Spoon – ‘Hot Thoughts’ Review

Score

Critical darlings take another smart, subtle and stylish step forward

Austin, Texas, veterans Spoon operate in a strange world, enjoying non-stop critical acclaim while being a thousand miles from actual stardom. Metacritic’s most well-reviewed band of the ’00s (ahead of Radiohead and The White Stripes, believe it or not), they’ve barely slipped up since forming in the mid-’90s. And every one of their records, from 2007’s anthem-packed ‘Ga Ga Ga Ga Ga’ to 2014’s more surrealist ‘They Want My Soul’, picks up on a trusty template set by the Britt Daniel-led group’s early work.

True to form, ninth album ‘Hot Thoughts’ is an extension of their slick signature – a source of envy for any act hoping to combine style with substance. Spoon are studio whizzes of the highest order and they continue to find smart, subtle ways of evolving. Daniel’s trademark dive-bar vocals are more smoke-stained than ever, glueing together rough-edged guitar lines and moody synths. Although they do little to break the mould, tiny progressions can be found everywhere – in ballad ‘I Ain’t The One’’s post-midnight glitz; ‘Pink Up’’s disorienting reverse vocals; and the opening title track’s razor-toothed guitar line. Lyrics might read like yer da’s gross diary (“Hot thoughts all in my mind and all of the time, babe”), but the frontman still manages to keep his cool.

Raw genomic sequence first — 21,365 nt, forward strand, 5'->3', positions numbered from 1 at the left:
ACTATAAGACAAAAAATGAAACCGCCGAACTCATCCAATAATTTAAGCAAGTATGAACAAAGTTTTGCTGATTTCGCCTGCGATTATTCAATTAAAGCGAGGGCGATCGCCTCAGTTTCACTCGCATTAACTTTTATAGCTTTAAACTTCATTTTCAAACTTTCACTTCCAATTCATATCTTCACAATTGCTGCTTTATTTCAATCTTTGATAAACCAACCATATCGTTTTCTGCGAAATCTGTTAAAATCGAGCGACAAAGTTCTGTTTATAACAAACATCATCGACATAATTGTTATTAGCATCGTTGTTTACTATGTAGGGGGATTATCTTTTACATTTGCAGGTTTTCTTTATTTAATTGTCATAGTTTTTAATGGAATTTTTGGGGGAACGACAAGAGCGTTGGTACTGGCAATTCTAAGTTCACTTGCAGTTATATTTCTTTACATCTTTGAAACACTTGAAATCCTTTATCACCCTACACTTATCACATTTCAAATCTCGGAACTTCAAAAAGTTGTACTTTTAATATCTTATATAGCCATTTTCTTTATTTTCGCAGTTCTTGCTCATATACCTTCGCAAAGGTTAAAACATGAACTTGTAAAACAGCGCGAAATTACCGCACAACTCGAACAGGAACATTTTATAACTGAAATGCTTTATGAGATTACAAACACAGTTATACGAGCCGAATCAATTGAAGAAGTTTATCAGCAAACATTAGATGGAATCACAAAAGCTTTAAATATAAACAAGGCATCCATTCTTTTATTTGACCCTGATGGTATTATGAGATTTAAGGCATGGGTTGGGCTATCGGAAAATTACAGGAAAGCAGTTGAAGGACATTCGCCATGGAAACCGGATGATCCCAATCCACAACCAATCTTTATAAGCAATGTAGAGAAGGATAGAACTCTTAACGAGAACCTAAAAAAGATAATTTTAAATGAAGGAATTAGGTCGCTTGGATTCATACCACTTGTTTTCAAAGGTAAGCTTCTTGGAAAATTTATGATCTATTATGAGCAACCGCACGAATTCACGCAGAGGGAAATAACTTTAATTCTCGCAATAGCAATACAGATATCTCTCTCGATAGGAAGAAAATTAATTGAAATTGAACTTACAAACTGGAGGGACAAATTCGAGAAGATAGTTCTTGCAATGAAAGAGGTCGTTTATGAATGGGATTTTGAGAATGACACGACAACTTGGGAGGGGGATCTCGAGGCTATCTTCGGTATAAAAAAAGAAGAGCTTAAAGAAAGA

It doesn’t always work, not least in ‘Shotgun’’s iffy mix of Nashville-ready instrumentals and a chugging house beat. On the flipside, ‘Do I Have To Talk You Into It’ sticks so stubbornly to the Spoon template it could be a discarded number from any of their previous records. But the best indication of where the band are today comes in closer ‘Us’. Essentially an elongated horn parp backed by the odd clattering drum part, it doesn’t exactly sound great on paper. But somehow they manage to dress up a mad idea in stylish clothes. Not many bands can make dogged experimentalism easy for consumption, but Spoon are experts in the game. ‘Hot Thoughts’ is more evidence of their serious knack for, ahem, spoon-feeding weird ideas.